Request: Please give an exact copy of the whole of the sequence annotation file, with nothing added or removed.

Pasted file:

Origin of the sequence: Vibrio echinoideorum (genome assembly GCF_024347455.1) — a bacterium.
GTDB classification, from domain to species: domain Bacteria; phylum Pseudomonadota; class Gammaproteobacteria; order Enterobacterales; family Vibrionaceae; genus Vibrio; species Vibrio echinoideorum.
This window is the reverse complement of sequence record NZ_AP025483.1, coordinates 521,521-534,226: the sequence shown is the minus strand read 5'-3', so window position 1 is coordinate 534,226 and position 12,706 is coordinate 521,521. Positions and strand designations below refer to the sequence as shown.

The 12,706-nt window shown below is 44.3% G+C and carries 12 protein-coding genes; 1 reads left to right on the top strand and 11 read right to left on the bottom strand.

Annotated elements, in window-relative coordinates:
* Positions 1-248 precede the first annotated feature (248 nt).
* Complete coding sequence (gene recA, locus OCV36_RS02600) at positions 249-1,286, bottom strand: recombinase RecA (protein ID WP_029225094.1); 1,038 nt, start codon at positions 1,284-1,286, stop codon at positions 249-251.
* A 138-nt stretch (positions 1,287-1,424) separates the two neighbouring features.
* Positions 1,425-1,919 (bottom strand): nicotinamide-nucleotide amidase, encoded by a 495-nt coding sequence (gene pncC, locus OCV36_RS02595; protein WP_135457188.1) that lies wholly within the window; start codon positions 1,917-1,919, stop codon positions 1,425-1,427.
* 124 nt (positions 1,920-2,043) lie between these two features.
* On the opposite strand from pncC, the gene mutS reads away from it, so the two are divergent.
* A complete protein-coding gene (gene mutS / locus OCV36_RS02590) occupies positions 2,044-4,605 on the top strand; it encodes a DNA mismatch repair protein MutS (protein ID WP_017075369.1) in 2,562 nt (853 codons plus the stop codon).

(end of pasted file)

Origin of the sequence: Vibrio echinoideorum (genome assembly GCF_024347455.1) — a bacterium.
GTDB classification, from domain to species: domain Bacteria; phylum Pseudomonadota; class Gammaproteobacteria; order Enterobacterales; family Vibrionaceae; genus Vibrio; species Vibrio echinoideorum.
This window is the reverse complement of sequence record NZ_AP025483.1, coordinates 521,521-534,226: the sequence shown is the minus strand read 5'-3', so window position 1 is coordinate 534,226 and position 12,706 is coordinate 521,521. Positions and strand designations below refer to the sequence as shown.

The 12,706-nt window shown below is 44.3% G+C and carries 12 protein-coding genes; 1 reads left to right on the top strand and 11 read right to left on the bottom strand.

Annotated elements, in window-relative coordinates:
* Positions 1-248 precede the first annotated feature (248 nt).
* Complete coding sequence (gene recA, locus OCV36_RS02600) at positions 249-1,286, bottom strand: recombinase RecA (protein ID WP_029225094.1); 1,038 nt, start codon at positions 1,284-1,286, stop codon at positions 249-251.
* A 138-nt stretch (positions 1,287-1,424) separates the two neighbouring features.
* Positions 1,425-1,919 (bottom strand): nicotinamide-nucleotide amidase, encoded by a 495-nt coding sequence (gene pncC, locus OCV36_RS02595; protein WP_135457188.1) that lies wholly within the window; start codon positions 1,917-1,919, stop codon positions 1,425-1,427.
* 124 nt (positions 1,920-2,043) lie between these two features.
* On the opposite strand from pncC, the gene mutS reads away from it, so the two are divergent.
* A complete protein-coding gene (gene mutS / locus OCV36_RS02590) occupies positions 2,044-4,605 on the top strand; it encodes a DNA mismatch repair protein MutS (protein ID WP_017075369.1) in 2,562 nt (853 codons plus the stop codon).